Bald eagle

Expand all

More names for this bird

Anishinaabemowin: Migizi

Dakota: Waŋbdi (eagle) or Anuŋkasaŋ (bald eagle)

The Dakota and Anishinaabe were among the earliest people to name Minnesota’s plants and animals, as well as to understand them in relation to Minnesota’s climate and seasons. Those original names are still in use, and several are included on the Season Watch website.

Latin (or scientific name): Haliaeetus leucocephalus

The scientific community has a convention of assigning agreed-upon Latin names to every kind of organism. Using scientific names helps people communicate confidently about the same organism and organize lifeforms based on how closely related they are.

Bald eagle flying against bare trees and a blue sky.
Bald eagle in flight.
March 18, 2022, Dakota County, Minnesota
Photo © jldm, some rights reserved (CC-BY-NC)
iNaturalist observation

About the bald eagle

  • An adult bald eagle is a raptor larger than a goose. It is dark brown with a white head and tail and yellow bill and legs.
  • Bald eagles mostly eat fish but will eat a variety of food depending upon availability. Some alternative foods include reptiles, birds, rabbits and muskrats.
  • Bald eagles commonly nest in forested areas next to large bodies of water.
  • Fun fact: Feast or fast! Bald eagles sometimes gorge, ingesting a large amount of food and digesting it over several days. They can also survive fasting for many days, even weeks.
  • Bald eagles migrate. Expand the "Migration animation" section below to learn more.

Expand all

Migration animation

Click the full-frame icon (lower right corner of video) to play at full size.

Video file

More about eBird's abundance animations

eBird data from 2006-2020. Estimated for 2020. Fink, D., T. Auer, A. Johnston, M. Strimas-Mackey, O. Robinson, S. Ligocki, W. Hochachka, L. Jaromczyk, C. Wood, I. Davies, M. Iliff, L. Seitz. 2021. eBird Status and Trends, Data Version: 2020; Released: 2021. Cornell Lab of Ornithology, Ithaca, New York.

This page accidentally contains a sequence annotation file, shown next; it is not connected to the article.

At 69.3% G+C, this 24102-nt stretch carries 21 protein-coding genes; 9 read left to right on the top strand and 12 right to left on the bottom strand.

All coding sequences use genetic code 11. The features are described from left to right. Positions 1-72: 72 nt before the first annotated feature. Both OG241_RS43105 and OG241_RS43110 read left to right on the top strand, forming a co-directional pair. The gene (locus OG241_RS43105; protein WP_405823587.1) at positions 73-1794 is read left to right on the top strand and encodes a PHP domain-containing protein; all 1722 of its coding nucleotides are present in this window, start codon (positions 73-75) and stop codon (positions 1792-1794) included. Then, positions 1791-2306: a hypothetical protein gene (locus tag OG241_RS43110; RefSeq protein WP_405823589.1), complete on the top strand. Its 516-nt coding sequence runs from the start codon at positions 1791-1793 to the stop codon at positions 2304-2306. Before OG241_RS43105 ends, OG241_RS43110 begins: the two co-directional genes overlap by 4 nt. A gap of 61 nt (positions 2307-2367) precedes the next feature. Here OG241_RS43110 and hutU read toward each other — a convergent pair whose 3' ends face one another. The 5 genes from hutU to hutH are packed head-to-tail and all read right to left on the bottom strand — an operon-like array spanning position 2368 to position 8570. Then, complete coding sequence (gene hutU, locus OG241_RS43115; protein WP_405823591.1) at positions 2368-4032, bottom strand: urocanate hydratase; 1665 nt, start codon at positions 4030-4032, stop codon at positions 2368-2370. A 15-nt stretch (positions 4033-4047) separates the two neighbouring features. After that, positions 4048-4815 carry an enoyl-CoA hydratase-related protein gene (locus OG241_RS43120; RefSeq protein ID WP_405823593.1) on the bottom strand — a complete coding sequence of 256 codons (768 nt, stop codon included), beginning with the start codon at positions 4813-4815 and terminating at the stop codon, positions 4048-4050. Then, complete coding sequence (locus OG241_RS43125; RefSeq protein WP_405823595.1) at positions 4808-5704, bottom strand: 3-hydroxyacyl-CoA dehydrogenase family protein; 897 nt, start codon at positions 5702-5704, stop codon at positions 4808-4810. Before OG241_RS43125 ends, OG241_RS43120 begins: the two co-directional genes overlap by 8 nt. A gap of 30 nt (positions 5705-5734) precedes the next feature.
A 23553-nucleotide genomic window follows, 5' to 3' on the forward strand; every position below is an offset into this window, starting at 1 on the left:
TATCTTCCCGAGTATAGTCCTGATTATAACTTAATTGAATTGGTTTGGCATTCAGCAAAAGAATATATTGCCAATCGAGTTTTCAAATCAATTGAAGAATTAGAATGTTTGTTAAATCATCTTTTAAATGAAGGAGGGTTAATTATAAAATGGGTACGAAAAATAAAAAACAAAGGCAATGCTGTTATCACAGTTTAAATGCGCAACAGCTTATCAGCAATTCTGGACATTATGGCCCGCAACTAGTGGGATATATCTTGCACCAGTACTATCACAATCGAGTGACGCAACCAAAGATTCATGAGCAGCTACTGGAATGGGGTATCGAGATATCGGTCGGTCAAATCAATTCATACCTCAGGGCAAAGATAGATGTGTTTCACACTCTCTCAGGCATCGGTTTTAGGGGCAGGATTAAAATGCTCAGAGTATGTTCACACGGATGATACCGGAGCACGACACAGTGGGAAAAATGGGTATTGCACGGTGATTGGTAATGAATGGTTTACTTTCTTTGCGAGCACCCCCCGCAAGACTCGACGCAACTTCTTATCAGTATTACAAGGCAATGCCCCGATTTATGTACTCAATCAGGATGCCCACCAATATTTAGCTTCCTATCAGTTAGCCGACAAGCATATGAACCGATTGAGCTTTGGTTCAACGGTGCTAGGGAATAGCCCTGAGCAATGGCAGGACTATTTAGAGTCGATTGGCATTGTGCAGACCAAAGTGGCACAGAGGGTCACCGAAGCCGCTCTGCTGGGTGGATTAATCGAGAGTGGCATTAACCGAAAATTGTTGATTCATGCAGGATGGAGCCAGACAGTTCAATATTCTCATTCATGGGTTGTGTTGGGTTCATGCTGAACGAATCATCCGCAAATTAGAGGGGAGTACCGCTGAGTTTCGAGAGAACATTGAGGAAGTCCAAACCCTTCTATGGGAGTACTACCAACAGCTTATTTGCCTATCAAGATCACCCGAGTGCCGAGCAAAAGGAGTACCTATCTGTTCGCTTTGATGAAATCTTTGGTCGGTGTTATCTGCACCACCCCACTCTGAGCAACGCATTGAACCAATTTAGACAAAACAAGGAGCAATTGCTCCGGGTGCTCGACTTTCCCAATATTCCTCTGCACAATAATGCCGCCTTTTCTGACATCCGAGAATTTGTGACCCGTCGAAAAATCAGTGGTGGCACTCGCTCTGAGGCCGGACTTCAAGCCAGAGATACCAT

Visual guide to phenology

Watch for bald eagles' presence (or absence), abundance, and behaviors at different times of year. Also, pay attention to when young-of-year hatch, fledge and develop.

Expand all

Note to observers

This page explains general clues to watch for when observing bald eagle phenology. However, this page does not explain how to identify this bird or collect data in a standardized way.

About twenty eagles perched high in bare trees above a river. A winter scene
A pair of adult bald eagles perched in a tree. The branches are bare of leaves but flower buds are present.
An adult eagle on a nest. The tree is bare of leaves and the sky is blue. Observed in the month of March.
Two adult bald eagles and one nestling in a nest. The tree is bare of leaves. Observed in the month of April.
Three bald eagle nestlings are in the nest. An adult is flying in the direction of the photographer. There are small green leaves on the tree and a pale blue sky.
Two nestling bald eagles in nest. The nest seems small because the young birds have grown so large.
Two adult and one juvenile bald eagles on ice that extends from a river's banks.

Graphs and historical data

Note: The Orientation Center provides a map, as well as information on reading graphs; interpreting summary statistics, who collected the data and how; and how to download datasets for independent exploration.

Itasca County

First young

  • Earliest: June 11 (occurred in 2010)
  • Average: July 12
  • Latest: August 8 (occurred in 2012)
Scatterplot showing bald eagle phenology in Itasca County, Minnesota

Download this dataset (.csv file)